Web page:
Even with paper ballots, there are too many opportunities for cheating if Diebold etc control the code. It has to be open source (public programming)
As R. Reagan used to say about nuke arms control, "Trust, but verify."
The German word for "thief" is Dieb, as in Diebold. :)
Why not paper ballots?
Note: Oregon votes entirely by mail. Very successful. I don't know how they handle issues about the disabled.
Nobody is suggesting taking away absentee ballots, which are always paper.
Paper ballots are themselves vulnerable to massive cheating and other problems. Election history is filled with examples, but I will list 3:
- 2000, Florida, just thinking about it gives me butterflies & chads. :)
- 2004, Florida, 50,000 absentee ballots lost in the mail
- A couple of years ago, several ballot boxes were "lost" during a very tight election in San Francisco. They were "cast" into the bay, and fished out later, after the election had been decided...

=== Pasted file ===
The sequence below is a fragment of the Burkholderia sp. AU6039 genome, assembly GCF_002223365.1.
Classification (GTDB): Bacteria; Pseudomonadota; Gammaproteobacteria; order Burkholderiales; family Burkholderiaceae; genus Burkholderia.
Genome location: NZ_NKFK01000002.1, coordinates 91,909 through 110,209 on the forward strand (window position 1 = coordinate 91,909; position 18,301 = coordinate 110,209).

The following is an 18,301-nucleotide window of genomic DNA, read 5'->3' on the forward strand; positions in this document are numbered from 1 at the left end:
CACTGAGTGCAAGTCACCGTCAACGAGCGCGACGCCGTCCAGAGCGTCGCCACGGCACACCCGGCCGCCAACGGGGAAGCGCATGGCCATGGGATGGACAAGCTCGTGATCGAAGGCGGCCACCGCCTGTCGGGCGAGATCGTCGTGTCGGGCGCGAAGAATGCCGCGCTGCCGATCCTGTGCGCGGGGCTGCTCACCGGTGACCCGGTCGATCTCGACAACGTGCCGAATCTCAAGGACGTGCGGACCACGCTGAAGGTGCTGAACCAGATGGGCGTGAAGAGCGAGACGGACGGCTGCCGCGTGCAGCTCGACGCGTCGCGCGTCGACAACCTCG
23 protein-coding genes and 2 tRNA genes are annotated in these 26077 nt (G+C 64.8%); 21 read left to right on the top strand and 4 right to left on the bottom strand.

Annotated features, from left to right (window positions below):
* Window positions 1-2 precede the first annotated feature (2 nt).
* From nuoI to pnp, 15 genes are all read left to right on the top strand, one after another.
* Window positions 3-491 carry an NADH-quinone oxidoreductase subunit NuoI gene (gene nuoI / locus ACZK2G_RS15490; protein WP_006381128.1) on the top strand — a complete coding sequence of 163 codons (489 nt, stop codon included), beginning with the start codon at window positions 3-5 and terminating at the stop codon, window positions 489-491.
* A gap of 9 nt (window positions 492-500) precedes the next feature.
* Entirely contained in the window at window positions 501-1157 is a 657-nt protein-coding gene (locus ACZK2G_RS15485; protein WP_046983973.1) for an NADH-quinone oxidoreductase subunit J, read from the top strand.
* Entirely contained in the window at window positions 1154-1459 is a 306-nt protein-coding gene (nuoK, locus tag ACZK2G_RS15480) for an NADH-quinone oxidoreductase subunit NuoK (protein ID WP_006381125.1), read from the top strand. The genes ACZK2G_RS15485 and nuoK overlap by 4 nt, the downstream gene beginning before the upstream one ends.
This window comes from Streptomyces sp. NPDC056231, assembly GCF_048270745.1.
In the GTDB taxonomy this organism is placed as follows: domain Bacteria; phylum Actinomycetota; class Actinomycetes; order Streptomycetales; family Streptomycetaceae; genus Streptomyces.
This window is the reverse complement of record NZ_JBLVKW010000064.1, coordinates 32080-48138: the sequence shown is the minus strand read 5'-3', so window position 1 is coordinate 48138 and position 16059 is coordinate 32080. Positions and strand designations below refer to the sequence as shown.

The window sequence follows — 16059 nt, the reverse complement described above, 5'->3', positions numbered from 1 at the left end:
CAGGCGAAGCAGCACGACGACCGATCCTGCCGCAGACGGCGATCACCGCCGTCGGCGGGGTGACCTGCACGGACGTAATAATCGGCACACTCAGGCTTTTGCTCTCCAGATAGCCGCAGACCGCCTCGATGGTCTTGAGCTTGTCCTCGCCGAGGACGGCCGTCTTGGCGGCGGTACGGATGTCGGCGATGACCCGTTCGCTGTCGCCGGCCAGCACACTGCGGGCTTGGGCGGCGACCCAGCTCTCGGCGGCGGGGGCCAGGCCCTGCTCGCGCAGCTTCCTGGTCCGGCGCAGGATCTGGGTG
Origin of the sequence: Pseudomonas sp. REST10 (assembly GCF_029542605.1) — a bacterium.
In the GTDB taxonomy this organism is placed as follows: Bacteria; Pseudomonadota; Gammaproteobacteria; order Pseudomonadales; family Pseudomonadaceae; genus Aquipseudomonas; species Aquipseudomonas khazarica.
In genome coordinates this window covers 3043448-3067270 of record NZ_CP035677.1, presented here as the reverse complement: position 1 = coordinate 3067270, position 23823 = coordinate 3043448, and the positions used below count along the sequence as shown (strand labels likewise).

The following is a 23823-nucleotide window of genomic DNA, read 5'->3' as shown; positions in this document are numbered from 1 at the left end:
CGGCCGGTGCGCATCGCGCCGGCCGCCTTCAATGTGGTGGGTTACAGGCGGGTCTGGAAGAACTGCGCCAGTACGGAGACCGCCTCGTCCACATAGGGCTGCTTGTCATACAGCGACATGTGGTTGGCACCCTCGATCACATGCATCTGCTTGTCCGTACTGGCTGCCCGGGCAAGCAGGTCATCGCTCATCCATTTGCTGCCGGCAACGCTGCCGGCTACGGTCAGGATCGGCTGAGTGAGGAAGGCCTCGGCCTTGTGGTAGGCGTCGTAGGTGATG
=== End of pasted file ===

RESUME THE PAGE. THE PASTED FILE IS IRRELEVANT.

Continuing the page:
Double/triple audit system
When the voters are done making their choices, the OVC system will print out the actual ballot, not a receipt, that will be cast. At the same time, it will write the same choices to a non-changeable CD-ROM, which will collect all the votes made on that machine. At the end of the day, you have 2 copies of the vote. If one gets screwed up/lost/stolen, the backup will be there. If the ballots are scanned, you have 3 copies. This is, for me, decisive.
Before I joined, I wanted to make sure this was a serious effort. I have seen that Alan & co have already thought through a lot of the problems, and that they listen, which is important. I have confidence in their ability to build a good system.
Part of the advantage of the open source process is to invite examination and discussion. It takes a lot of work, but gets you better software, such as Linux.